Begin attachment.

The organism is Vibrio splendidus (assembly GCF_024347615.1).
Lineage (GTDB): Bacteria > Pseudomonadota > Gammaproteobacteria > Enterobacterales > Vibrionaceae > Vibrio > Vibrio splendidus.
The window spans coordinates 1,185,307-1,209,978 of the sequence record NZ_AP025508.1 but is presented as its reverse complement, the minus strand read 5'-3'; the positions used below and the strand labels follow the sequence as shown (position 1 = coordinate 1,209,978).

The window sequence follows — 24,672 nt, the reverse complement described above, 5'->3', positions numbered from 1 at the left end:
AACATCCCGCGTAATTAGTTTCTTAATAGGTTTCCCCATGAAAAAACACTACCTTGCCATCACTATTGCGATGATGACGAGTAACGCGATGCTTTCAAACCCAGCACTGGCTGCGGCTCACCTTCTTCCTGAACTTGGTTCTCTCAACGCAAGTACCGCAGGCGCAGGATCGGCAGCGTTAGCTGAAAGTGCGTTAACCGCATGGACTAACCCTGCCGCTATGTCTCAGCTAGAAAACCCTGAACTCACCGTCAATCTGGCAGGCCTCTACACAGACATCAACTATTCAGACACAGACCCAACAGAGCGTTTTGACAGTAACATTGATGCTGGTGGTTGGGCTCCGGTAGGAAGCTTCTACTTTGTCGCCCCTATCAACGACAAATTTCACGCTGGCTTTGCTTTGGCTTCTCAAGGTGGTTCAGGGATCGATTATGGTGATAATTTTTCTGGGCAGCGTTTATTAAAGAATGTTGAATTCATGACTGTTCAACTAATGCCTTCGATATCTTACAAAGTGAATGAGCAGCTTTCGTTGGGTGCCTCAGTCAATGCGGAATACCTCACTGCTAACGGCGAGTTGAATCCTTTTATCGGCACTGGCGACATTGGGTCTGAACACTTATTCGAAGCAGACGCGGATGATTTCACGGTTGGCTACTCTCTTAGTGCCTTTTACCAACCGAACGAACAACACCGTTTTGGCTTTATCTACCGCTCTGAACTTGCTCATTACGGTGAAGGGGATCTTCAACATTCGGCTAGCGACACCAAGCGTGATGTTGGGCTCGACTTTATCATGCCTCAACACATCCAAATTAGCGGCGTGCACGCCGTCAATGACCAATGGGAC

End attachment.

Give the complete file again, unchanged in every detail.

The organism is Vibrio splendidus (assembly GCF_024347615.1).
Lineage (GTDB): Bacteria > Pseudomonadota > Gammaproteobacteria > Enterobacterales > Vibrionaceae > Vibrio > Vibrio splendidus.
The window spans coordinates 1,185,307-1,209,978 of the sequence record NZ_AP025508.1 but is presented as its reverse complement, the minus strand read 5'-3'; the positions used below and the strand labels follow the sequence as shown (position 1 = coordinate 1,209,978).

The window sequence follows — 24,672 nt, the reverse complement described above, 5'->3', positions numbered from 1 at the left end:
AACATCCCGCGTAATTAGTTTCTTAATAGGTTTCCCCATGAAAAAACACTACCTTGCCATCACTATTGCGATGATGACGAGTAACGCGATGCTTTCAAACCCAGCACTGGCTGCGGCTCACCTTCTTCCTGAACTTGGTTCTCTCAACGCAAGTACCGCAGGCGCAGGATCGGCAGCGTTAGCTGAAAGTGCGTTAACCGCATGGACTAACCCTGCCGCTATGTCTCAGCTAGAAAACCCTGAACTCACCGTCAATCTGGCAGGCCTCTACACAGACATCAACTATTCAGACACAGACCCAACAGAGCGTTTTGACAGTAACATTGATGCTGGTGGTTGGGCTCCGGTAGGAAGCTTCTACTTTGTCGCCCCTATCAACGACAAATTTCACGCTGGCTTTGCTTTGGCTTCTCAAGGTGGTTCAGGGATCGATTATGGTGATAATTTTTCTGGGCAGCGTTTATTAAAGAATGTTGAATTCATGACTGTTCAACTAATGCCTTCGATATCTTACAAAGTGAATGAGCAGCTTTCGTTGGGTGCCTCAGTCAATGCGGAATACCTCACTGCTAACGGCGAGTTGAATCCTTTTATCGGCACTGGCGACATTGGGTCTGAACACTTATTCGAAGCAGACGCGGATGATTTCACGGTTGGCTACTCTCTTAGTGCCTTTTACCAACCGAACGAACAACACCGTTTTGGCTTTATCTACCGCTCTGAACTTGCTCATTACGGTGAAGGGGATCTTCAACATTCGGCTAGCGACACCAAGCGTGATGTTGGGCTCGACTTTATCATGCCTCAACACATCCAAATTAGCGGCGTGCACGCCGTCAATGACCAATGGGAC